Office of the Graduate Programs

In the beginning, all graduate programs in the University were vertically articulated with the Graduate School which opened in SY 1947-48 providing the overall coordination. The Master of Science in Business Administration (MSBA) program offered in 1979 is the first graduate program of the then College of Commerce; it was among the curricular programs offered by the Department of Business Administration. Later on all graduate programs were transferred to the Graduate School for supervision.

In June 1984, the Master in Business Administration (MBA) program was offered as an alternative to the MSBA. From a thesis requirement associated with the MSBA, the terminal requirement of the MBA was downgraded to a research paper, in effect, offering it as a coursework masters or non-thesis program. A course on Research Proposal Writing was also offered to address the need for guidance in the conduct of research. Later on the MSBA program was shelved.

Generally, interest in pursuing an MBA degree saw an increase in the number of students enrolled in the program. In recognition of its growing student population and for more effective supervision, the Graduate School created the MBA Department in 1996.

The Commission on Higher Education (CHED), established in 1994 through Republic Act 7722 (Higher Education Act of 1994), issued CMO 36, Series of 1998 amending the Policies and Standards on Graduate Education where vertical articulation of programs was also mandated but with consideration of its feasibility. Vertical articulation of programs is premised on the principle that a graduate program should be founded on a strong undergraduate program. In compliance, the Graduate School was abolished in 1999 with the redistribution of the graduate programs to the appropriate colleges and departments of the University. Supervision of the MBA program was given to the Chair of the Department of Business Administration of the then College of Commerce over and above the oversight of undergraduate programs.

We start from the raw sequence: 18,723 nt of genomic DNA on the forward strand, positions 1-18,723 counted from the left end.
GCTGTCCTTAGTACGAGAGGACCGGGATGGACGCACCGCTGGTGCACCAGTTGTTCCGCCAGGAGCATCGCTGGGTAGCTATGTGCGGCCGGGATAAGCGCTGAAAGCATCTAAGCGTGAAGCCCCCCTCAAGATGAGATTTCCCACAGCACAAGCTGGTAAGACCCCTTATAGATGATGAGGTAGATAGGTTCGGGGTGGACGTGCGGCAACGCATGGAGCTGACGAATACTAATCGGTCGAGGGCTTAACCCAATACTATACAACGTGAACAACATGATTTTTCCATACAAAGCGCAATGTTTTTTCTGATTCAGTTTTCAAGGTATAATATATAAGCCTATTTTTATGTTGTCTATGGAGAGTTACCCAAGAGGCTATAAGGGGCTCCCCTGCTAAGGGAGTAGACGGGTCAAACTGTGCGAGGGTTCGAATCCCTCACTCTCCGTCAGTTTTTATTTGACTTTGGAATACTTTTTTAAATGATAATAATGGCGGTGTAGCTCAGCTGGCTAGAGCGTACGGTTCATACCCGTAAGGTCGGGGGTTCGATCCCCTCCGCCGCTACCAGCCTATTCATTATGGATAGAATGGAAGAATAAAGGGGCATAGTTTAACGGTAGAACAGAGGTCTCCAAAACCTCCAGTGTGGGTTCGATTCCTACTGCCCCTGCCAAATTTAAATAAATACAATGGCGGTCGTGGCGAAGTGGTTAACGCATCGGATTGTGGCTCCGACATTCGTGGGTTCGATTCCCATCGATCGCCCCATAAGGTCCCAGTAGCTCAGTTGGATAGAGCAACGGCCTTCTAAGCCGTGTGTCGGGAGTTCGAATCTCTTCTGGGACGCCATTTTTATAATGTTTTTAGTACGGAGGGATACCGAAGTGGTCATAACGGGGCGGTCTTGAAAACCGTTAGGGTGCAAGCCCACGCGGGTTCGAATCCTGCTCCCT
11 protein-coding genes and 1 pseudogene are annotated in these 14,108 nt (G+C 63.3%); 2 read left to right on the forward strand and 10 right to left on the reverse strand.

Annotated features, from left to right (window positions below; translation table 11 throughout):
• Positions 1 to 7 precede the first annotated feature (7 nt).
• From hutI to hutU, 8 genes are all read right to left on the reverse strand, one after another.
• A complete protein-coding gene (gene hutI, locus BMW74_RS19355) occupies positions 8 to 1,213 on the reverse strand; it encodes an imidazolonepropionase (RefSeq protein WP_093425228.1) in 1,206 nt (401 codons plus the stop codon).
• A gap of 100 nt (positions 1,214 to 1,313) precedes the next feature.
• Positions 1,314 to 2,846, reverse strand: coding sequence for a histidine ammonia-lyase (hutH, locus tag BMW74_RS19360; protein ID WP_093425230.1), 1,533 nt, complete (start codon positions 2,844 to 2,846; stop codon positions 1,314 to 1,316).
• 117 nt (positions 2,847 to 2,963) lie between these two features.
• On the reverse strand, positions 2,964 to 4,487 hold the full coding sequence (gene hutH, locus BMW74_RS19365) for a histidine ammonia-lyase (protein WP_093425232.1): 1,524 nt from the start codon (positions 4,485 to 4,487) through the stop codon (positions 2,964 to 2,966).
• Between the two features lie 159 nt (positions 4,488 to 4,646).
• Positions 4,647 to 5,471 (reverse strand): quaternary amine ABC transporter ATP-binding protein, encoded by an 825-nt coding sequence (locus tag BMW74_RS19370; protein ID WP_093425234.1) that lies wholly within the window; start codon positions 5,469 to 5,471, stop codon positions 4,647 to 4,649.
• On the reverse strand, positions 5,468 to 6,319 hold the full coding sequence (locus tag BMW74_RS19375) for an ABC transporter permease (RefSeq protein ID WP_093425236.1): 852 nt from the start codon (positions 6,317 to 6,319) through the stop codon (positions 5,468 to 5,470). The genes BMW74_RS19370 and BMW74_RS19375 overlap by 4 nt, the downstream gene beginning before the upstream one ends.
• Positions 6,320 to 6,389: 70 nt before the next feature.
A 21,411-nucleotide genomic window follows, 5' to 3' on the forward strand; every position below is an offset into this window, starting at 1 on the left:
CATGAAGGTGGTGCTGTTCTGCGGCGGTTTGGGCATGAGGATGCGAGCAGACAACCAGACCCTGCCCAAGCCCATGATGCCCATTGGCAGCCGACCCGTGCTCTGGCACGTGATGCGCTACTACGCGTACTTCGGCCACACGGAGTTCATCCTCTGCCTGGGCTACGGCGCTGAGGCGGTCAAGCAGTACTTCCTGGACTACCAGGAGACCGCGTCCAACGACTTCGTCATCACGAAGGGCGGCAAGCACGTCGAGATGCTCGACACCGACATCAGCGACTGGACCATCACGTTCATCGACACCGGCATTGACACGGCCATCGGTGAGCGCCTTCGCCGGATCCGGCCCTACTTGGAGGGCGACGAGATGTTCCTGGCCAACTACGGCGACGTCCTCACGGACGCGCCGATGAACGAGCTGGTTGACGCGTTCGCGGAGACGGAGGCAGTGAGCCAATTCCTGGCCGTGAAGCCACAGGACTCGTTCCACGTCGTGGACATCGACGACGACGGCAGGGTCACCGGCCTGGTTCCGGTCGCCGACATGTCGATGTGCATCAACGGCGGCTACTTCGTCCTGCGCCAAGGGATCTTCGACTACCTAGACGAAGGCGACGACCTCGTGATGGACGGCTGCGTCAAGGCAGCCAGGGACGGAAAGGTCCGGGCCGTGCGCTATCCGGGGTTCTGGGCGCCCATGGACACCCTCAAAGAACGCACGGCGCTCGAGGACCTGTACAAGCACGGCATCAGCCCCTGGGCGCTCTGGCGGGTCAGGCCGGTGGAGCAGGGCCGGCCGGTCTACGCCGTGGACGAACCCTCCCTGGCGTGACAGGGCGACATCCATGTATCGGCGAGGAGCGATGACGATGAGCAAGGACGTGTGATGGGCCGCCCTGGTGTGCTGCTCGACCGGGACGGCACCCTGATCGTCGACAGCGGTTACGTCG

The change of leadership in the college in 2000 started the period of expansion. Investment was made in the scholarship of some faculty members with the goal of developing new graduate programs. The Executive MBA, offered in 2003, resulted from attendance in courses at the Asian Institute of Management while the Master of Science in Accountancy (MSA) was offered in 2004 after four of the five scholars sent to De La Salle University completed their degree in MSA. The Executive MBA was designed as a coursework masters while MSA is a research masters. Both programs were also offered as extension programs: the Executive MBA at the Mactan Export Processing Zone and St. Peter’s College in Ormoc City, and the MSA at the University of Mindanao in Davao City. The MSA became the first graduate program of the Department of Accountancy.

Encouraged by the success of the new graduate programs, a study to look at the possibility of offering a PhD program was commissioned. This led to the offering of the PhD in Business Administration (PhD BA) program, in 2005. Recognizing the importance of research and publication in the graduate programs, and to support the publication requirement of students and faculty, the Journal of Business Studies was conceptualized and its maiden issue was launched in the same year.

In the second semester of AY 2007-2008, a Fulbright award recipient visited the College and recommended curricular revisions based on his experience in the United States. These recommendations were adopted in AY 2008-2009 and resulted to the shelving of the graduate programs except MSA and offering of the following : 1) a non-thesis MBA; 2) a thesis MBA; 3) an Executive MBA with a 3-unit International Travel; and 4) PhD in Management (PHD Mgt) program.

During the same school year, the Department of Accountancy continued to expand in terms of curricular programs and offered the Master of Management Accounting (non-thesis), Master of Accountancy major in Internal Audit (non-thesis), and Master of Accountancy major in Taxation (non-thesis) programs.

In the first semester of AY 2009-2010, a review of the programs resulted to the decision to cancel the non-thesis MBA to give emphasis on research which defines higher education. The PhD in BA, which was shelved prematurely, was reactivated as an option for those who wish to pursue a doctorate degree.

At present, the School of Business and Economics re-organized and created the Office of Graduate Programs aimed to strengthen supervision of graduate programs. From a coordinating office, the Office of Graduate Programs now has line function to manage the graduate programs of the School of Business and Economics. This is a necessary move to ensure that graduate students are provided the services they deserve.